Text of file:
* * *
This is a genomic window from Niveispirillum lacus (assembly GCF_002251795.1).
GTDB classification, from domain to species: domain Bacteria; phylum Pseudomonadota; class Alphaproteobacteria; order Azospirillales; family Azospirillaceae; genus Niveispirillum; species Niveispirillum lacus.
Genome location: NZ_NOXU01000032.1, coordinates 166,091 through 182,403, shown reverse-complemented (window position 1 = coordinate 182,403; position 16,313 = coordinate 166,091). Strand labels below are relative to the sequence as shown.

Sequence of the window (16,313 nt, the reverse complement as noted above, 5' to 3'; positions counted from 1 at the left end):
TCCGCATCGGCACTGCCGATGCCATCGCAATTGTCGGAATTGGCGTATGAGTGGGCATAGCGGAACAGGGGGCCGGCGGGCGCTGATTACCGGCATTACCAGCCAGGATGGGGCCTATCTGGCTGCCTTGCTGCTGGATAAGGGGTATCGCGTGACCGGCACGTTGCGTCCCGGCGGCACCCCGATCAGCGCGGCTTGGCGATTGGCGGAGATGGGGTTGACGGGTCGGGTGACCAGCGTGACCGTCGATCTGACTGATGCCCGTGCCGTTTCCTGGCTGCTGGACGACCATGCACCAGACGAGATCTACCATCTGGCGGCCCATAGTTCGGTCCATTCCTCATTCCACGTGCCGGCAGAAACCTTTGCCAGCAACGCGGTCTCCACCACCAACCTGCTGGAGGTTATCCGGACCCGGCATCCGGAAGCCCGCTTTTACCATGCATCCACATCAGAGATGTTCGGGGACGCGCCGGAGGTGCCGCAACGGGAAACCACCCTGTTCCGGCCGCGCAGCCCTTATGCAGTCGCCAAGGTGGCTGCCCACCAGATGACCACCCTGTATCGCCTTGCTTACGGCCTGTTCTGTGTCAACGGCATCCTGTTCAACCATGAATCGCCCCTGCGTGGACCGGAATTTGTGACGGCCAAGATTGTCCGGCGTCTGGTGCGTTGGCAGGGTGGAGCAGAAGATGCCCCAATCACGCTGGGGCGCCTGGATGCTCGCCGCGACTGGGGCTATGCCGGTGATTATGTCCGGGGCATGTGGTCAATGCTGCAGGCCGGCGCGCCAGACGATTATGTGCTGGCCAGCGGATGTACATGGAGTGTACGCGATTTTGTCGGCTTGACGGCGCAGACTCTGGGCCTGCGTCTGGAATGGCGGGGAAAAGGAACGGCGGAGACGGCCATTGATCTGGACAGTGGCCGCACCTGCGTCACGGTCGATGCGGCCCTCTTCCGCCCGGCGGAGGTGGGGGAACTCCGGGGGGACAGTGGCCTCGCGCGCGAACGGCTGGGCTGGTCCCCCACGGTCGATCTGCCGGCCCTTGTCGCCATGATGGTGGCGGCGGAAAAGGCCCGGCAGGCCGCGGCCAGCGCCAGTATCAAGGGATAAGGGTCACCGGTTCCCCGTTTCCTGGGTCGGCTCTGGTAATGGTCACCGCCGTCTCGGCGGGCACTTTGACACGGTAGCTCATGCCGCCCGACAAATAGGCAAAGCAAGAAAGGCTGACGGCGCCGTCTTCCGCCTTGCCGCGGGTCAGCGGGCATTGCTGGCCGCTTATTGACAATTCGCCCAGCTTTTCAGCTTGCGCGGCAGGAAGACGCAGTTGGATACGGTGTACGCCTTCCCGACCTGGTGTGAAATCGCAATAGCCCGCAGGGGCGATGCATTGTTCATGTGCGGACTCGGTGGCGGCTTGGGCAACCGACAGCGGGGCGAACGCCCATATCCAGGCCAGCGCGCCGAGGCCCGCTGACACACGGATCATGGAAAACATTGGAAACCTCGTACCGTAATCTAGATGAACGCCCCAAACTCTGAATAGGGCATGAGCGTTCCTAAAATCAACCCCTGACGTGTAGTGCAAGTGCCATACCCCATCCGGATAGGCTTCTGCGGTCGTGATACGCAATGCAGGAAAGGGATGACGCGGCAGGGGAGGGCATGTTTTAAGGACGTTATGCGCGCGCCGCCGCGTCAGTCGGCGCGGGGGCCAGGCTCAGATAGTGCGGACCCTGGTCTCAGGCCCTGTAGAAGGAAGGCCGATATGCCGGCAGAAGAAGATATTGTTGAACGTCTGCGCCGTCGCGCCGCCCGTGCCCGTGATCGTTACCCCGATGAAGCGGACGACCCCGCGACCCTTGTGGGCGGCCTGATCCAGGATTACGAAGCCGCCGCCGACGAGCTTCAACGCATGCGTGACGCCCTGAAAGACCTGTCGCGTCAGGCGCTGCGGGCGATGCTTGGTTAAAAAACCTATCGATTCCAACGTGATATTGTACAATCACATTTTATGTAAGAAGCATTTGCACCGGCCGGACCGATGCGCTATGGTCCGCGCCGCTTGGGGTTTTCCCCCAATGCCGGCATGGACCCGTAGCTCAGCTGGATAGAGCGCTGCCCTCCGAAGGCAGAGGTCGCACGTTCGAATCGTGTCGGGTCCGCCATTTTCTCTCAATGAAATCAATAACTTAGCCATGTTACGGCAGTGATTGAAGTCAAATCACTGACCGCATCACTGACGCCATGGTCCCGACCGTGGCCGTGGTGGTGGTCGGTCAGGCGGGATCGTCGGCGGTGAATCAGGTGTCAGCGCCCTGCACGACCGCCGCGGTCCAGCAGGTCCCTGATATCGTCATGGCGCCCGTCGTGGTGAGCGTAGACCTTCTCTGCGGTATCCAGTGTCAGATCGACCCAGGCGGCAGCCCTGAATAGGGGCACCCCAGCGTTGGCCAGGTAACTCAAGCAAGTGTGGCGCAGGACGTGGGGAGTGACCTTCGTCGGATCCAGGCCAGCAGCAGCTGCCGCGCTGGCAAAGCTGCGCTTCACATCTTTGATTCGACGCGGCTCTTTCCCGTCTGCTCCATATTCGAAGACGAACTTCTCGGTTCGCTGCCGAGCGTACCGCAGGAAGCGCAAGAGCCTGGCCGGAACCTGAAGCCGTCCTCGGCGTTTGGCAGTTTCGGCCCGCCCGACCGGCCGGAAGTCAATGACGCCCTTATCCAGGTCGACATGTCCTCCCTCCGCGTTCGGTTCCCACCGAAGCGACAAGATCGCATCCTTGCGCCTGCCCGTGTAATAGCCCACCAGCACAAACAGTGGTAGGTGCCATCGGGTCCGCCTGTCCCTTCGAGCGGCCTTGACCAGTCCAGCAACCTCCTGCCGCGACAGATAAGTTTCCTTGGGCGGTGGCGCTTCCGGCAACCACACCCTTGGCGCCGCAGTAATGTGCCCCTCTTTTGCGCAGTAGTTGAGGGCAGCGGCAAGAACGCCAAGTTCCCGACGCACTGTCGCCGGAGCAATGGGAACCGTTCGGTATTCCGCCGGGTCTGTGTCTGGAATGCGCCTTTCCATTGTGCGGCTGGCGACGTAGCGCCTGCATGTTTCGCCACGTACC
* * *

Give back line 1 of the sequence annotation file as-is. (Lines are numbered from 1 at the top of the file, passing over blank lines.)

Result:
This is a genomic window from Niveispirillum lacus (assembly GCF_002251795.1).